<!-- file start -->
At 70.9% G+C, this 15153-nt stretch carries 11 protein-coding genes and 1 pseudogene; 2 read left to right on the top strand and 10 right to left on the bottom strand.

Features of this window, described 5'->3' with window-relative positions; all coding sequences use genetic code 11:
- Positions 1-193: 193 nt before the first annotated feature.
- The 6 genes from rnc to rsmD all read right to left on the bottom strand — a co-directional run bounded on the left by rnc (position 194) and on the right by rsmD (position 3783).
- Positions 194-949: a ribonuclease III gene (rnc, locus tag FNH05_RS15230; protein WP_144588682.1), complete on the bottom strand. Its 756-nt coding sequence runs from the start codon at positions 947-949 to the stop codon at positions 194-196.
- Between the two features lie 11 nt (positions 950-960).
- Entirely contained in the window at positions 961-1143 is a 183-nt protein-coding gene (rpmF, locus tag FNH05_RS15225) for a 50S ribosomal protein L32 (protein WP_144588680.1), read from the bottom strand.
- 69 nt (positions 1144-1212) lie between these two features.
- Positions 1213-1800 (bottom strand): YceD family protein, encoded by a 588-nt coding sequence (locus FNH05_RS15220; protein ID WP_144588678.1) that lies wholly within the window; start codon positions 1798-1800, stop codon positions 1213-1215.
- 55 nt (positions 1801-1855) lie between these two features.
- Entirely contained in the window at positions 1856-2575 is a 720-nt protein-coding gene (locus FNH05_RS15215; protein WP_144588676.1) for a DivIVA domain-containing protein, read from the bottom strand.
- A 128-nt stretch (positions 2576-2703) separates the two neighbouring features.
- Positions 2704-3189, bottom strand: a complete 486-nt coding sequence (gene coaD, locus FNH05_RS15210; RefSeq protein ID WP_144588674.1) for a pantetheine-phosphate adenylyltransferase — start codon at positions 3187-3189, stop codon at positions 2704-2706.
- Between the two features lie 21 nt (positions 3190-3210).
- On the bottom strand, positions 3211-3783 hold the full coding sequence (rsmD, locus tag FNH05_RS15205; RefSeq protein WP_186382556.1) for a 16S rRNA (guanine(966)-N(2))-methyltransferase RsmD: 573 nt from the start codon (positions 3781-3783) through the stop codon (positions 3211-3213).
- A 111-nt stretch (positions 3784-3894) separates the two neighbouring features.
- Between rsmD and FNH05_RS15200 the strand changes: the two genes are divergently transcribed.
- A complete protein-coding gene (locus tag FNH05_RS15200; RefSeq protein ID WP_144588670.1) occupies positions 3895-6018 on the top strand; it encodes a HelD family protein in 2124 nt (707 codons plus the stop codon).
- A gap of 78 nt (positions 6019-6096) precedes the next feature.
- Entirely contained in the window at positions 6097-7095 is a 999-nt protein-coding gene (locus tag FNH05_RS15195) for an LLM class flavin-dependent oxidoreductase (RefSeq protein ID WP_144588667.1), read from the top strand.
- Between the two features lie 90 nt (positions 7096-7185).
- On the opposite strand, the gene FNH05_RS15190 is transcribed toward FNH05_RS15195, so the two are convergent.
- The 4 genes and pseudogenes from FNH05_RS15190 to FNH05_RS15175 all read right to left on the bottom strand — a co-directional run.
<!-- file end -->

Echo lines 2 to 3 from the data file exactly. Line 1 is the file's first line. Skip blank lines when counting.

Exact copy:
Features of this window, described 5'->3' with window-relative positions; all coding sequences use genetic code 11:
- Positions 1-193: 193 nt before the first annotated feature.